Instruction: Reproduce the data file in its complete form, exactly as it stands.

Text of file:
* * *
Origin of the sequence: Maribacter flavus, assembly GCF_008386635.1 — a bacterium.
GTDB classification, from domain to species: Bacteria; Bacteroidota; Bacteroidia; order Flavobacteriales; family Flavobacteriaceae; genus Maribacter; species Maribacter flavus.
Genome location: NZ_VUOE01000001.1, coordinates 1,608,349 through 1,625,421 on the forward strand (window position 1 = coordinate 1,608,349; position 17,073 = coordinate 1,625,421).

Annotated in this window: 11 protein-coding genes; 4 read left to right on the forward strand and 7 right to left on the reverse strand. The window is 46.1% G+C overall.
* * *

Origin of the sequence: Maribacter flavus, assembly GCF_008386635.1 — a bacterium.
GTDB classification, from domain to species: Bacteria; Bacteroidota; Bacteroidia; order Flavobacteriales; family Flavobacteriaceae; genus Maribacter; species Maribacter flavus.
Genome location: NZ_VUOE01000001.1, coordinates 1,608,349 through 1,625,421 on the forward strand (window position 1 = coordinate 1,608,349; position 17,073 = coordinate 1,625,421).

Annotated in this window: 11 protein-coding genes; 4 read left to right on the forward strand and 7 right to left on the reverse strand. The window is 46.1% G+C overall.